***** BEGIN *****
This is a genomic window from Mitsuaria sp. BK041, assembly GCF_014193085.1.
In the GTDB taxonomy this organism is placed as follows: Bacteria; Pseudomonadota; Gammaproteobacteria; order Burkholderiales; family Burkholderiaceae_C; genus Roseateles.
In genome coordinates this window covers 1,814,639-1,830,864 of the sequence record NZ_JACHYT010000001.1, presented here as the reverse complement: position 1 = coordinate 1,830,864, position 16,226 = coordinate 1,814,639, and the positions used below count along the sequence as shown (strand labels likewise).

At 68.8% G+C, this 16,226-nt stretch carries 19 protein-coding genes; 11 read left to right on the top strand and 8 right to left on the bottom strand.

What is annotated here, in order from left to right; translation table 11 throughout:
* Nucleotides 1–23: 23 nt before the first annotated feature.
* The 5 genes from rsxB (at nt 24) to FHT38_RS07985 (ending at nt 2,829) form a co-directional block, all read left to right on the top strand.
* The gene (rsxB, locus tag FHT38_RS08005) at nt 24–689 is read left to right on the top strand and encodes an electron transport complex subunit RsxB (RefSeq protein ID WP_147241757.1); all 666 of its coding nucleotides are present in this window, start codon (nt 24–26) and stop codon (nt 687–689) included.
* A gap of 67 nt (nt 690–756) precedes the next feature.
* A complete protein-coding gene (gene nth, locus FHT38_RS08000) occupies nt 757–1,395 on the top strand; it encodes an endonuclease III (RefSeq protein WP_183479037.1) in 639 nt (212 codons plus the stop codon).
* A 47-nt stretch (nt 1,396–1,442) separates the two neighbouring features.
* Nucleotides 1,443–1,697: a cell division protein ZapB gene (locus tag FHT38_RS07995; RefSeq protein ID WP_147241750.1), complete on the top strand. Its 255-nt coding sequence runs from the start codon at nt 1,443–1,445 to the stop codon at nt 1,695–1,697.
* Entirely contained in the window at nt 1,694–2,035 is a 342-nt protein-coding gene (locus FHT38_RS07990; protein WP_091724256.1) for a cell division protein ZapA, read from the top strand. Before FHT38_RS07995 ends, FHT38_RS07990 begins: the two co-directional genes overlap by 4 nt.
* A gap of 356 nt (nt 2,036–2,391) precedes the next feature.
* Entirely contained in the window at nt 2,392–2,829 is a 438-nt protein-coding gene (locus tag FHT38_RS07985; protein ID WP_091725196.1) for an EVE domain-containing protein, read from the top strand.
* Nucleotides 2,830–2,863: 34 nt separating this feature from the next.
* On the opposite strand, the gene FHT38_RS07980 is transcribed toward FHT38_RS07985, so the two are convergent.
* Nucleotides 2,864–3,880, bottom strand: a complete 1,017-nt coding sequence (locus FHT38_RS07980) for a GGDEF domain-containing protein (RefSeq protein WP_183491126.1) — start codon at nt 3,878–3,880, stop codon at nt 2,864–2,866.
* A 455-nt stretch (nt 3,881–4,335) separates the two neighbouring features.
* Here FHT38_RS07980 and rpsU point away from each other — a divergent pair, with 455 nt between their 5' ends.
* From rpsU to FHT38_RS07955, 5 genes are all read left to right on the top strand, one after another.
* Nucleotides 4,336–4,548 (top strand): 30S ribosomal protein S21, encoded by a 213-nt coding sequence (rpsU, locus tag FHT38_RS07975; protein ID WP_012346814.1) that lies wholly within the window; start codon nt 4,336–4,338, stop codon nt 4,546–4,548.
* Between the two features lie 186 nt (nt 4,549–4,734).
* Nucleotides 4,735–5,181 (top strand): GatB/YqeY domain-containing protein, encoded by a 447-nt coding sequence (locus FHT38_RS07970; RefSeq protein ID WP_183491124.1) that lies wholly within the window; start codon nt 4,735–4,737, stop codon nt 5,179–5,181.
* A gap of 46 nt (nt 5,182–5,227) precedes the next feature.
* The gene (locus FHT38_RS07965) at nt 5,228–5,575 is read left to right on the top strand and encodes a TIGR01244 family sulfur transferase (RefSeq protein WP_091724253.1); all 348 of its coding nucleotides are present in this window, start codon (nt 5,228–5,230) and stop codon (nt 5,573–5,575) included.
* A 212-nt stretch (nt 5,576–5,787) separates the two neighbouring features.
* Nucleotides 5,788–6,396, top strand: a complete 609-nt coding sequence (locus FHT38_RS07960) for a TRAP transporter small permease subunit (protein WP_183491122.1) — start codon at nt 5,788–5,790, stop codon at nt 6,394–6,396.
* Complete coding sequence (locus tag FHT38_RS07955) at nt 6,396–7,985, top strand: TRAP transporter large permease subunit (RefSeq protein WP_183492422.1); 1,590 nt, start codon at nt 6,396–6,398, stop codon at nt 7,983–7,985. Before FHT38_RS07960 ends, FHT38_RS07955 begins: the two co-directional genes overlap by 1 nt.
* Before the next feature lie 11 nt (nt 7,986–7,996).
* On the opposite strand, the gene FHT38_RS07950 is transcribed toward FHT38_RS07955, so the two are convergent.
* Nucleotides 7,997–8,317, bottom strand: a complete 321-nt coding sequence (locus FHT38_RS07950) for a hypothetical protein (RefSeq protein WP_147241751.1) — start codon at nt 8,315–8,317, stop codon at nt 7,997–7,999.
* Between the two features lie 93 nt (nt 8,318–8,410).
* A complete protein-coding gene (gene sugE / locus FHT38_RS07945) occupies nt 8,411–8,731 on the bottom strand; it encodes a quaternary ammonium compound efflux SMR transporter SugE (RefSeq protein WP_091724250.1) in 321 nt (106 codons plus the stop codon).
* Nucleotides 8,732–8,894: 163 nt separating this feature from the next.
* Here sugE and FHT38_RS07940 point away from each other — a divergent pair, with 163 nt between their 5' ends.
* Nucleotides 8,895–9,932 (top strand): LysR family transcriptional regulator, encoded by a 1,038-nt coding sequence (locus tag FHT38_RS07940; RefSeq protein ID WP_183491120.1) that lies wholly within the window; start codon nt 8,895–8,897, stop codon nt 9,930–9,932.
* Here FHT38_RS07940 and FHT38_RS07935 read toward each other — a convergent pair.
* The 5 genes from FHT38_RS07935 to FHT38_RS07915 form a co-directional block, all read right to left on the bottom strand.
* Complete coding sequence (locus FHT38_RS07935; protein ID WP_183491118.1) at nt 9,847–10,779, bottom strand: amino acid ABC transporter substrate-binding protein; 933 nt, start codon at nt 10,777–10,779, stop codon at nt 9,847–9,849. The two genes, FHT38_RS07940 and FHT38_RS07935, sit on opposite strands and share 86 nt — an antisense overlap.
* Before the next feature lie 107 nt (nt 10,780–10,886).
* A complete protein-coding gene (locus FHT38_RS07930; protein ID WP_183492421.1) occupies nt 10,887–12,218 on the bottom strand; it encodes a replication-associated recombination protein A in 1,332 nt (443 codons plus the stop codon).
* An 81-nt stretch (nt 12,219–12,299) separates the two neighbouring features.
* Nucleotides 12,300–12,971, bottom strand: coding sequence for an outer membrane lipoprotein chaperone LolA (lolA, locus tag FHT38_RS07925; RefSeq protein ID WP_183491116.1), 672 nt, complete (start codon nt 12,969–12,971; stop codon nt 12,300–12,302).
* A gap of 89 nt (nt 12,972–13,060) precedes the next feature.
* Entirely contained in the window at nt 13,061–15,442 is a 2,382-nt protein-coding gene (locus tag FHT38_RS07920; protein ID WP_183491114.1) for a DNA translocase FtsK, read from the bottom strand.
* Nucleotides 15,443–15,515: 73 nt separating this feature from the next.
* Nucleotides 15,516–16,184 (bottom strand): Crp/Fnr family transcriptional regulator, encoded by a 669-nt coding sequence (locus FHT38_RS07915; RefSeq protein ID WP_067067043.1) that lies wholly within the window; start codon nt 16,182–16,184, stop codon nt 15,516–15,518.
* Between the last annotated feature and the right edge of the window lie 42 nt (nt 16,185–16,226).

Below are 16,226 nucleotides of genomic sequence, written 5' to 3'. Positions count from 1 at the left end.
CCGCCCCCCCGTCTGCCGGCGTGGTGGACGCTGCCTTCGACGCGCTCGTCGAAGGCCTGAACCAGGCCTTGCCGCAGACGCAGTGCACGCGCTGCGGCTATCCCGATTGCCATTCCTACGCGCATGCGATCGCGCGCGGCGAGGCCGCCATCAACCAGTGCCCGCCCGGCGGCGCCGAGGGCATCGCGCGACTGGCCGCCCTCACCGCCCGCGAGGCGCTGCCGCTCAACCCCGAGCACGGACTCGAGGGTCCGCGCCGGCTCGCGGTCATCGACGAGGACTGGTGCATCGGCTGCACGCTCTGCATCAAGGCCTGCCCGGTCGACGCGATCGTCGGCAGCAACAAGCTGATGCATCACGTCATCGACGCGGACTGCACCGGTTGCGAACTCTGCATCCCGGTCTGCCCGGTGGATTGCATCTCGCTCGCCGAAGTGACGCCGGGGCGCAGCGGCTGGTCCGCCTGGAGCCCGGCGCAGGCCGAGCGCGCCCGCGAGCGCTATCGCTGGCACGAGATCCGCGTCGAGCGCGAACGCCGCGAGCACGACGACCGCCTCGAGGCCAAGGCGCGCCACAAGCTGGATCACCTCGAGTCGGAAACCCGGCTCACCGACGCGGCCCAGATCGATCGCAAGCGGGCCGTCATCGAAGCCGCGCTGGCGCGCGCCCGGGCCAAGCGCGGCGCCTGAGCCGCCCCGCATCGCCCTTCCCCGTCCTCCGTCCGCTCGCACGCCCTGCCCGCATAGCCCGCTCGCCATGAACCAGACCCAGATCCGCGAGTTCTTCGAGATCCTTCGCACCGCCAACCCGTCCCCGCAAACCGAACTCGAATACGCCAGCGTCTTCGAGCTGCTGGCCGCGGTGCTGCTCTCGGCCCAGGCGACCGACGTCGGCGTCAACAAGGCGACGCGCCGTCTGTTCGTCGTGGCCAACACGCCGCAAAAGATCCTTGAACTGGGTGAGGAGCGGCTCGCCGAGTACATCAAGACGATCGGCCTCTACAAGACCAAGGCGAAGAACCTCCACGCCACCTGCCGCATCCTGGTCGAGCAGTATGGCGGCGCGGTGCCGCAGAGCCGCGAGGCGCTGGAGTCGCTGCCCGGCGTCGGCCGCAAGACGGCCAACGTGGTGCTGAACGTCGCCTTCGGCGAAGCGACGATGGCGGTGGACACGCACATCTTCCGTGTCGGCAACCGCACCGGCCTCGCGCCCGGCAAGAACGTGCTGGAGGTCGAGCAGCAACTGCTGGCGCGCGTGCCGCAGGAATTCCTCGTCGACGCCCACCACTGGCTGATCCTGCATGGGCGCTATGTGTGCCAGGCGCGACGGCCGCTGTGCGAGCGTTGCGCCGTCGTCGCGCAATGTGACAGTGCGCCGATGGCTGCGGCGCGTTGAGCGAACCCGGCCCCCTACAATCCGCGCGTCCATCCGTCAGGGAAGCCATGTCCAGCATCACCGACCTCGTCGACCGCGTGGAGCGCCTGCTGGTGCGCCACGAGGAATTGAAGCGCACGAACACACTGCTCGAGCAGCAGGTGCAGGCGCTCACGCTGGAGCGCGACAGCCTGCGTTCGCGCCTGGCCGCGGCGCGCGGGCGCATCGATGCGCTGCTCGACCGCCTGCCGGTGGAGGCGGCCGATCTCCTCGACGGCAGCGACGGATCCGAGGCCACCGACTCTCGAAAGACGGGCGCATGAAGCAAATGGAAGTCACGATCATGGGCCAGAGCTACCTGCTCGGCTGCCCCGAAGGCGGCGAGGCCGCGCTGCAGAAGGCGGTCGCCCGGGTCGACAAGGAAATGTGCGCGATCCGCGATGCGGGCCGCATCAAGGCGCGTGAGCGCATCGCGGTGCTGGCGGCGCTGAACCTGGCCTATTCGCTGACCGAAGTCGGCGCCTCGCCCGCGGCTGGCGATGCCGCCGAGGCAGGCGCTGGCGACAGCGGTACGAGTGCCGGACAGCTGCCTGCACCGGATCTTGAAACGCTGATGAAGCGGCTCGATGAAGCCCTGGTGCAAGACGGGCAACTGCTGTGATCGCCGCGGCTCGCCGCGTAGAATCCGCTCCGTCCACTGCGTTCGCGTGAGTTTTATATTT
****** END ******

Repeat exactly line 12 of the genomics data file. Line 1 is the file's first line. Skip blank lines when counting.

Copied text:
* Nucleotides 1,443–1,697: a cell division protein ZapB gene (locus tag FHT38_RS07995; RefSeq protein ID WP_147241750.1), complete on the top strand. Its 255-nt coding sequence runs from the start codon at nt 1,443–1,445 to the stop codon at nt 1,695–1,697.